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Jun 10, 2008

How To Use Your TV as a Computer Monitor

1. Identify your TV's input connections. Most TVs these days have three basic types of inputs. You have your coaxial cable input, the same as your cable box or satellite, an RCA composite input (the yellow, red and white inputs) and an S-video connector. Newer televisions might have Component Video, DVI, VGA or HDMI inputs but the ones listed above are more common.

2. Identify your computer's outputs. These days computer manufacturers are adding TV compatible outputs on their products so it's easy to hook it up quickly. The S-video in particular seems to be popping up on more and more computers. Mostly you will find the usual VGA output that the regular monitor hooks up to. The newer multi media computers of the near future will probably have all high definition outputs that connect directly to your TV, but for now we will deal with what most people have for both computers and televisions.

3. Find the appropriate adapter for your connections. You may need to get an adapter so you can hook up your computer to the TV. These have a VGA adapter on one end and (usually) a selection of hookups on the other (S-video, RCA composite and Component). The good thing about these is that you can take it from TV to TV and you'll be able to hook up to all of them. I highly recommend a wireless adapter. It costs a bit more but it's worth not having a big cable mess and not keeping your computer near your TV.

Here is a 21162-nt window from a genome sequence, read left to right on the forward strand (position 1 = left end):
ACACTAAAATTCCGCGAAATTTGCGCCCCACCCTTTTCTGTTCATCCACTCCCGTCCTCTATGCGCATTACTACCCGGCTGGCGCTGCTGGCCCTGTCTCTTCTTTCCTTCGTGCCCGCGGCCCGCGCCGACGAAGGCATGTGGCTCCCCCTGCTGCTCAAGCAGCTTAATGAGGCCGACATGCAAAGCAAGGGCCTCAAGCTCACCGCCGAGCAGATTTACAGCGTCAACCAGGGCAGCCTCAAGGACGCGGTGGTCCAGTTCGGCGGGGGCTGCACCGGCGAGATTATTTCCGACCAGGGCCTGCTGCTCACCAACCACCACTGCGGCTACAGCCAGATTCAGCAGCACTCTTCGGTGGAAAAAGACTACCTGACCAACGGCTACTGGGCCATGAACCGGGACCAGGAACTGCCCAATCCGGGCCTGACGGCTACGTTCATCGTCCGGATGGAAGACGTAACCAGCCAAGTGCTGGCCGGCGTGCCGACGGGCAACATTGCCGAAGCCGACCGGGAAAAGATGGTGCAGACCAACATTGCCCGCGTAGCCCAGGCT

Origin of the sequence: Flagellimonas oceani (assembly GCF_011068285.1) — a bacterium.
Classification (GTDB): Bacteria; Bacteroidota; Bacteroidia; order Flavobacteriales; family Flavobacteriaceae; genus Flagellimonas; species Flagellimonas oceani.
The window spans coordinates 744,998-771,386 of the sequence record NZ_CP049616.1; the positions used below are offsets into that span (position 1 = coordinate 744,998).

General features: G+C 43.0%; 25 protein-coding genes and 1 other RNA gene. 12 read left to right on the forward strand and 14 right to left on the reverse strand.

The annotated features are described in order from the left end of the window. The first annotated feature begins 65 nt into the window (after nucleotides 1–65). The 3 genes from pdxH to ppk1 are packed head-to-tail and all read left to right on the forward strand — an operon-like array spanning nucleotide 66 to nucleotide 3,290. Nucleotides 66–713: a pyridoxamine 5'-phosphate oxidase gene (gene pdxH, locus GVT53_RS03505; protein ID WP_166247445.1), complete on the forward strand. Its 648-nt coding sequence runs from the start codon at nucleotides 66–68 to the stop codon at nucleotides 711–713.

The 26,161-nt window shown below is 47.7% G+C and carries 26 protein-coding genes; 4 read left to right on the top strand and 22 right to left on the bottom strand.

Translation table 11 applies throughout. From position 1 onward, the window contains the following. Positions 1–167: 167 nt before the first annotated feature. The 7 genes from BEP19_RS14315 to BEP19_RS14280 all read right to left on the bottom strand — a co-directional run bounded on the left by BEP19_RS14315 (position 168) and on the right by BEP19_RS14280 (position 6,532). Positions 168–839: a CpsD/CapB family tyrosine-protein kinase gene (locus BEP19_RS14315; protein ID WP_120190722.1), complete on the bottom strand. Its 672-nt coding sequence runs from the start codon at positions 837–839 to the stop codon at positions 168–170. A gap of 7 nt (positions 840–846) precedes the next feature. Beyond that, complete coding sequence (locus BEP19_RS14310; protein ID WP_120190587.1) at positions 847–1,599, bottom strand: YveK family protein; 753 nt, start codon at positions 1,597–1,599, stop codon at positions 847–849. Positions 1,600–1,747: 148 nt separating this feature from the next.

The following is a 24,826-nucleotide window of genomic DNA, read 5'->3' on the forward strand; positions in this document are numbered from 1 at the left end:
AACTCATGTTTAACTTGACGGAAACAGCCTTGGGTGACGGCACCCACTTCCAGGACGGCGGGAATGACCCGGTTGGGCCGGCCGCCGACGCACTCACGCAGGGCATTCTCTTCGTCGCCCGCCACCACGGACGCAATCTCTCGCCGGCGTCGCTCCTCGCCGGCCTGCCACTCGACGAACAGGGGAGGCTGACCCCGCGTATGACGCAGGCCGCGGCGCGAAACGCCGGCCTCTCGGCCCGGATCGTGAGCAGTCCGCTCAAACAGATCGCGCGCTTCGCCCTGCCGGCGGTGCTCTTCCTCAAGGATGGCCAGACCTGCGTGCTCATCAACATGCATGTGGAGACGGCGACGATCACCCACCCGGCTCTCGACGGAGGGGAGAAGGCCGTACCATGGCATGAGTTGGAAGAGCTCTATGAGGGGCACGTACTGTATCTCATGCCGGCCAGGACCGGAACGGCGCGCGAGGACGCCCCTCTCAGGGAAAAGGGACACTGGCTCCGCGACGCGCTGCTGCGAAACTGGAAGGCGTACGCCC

4. Connect your computer to your TV. If you have a TV compatible output on your computer, such as an S-video jack, just take an S-video cable and connect it to your computer and your TV. If you do not, then attach your VGA end of your adapter to your computer and use the RCA, S-video or Component Video cable to attach to your TV. After you've made all the connections, make sure you are on the correct TV video input. Press the input button on your TV or remote until you see your computer's signal.

Now, here is where you might get a little disappointed. Your TV's usual video signal is called NTSC (PAL if you live in Europe). This signal is different than the one generated by your computer. Computers use signals measured by pixels: 320x200, 320x240, 640x480, 800x600, 1024x768, 1280x1024 or 1600x1200. Most TV's can only get about 500 lines of resolution, in computers this is like 500 vertical pixels. The video amplifiers in televisions cannot handle higher resolutions either. So when you factor these things together you are left with a maximum resolution of 640x480.

This is not the worst thing in the world because you can play games and watch video in lower resolutions no problem. It's just that you will never get close to the resolution your computer monitor will give you. Beware of some adapters that claim to give you more than 640x480, they just reduce the quality of the original television signal to compensate.

You can get an adapter for an HDTV that will give you higher resolutions but you need an HDTV and an adapter that costs usually 2-3 times more than your standard adapter. Any way you choose, it is not hard to use your TV as a computer monitor if you follow the few steps above.

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3 Comment:

studyPark said...

Useful and interesting article indeed. good work. Keep it up.

budhie said...

Thanks for the comments

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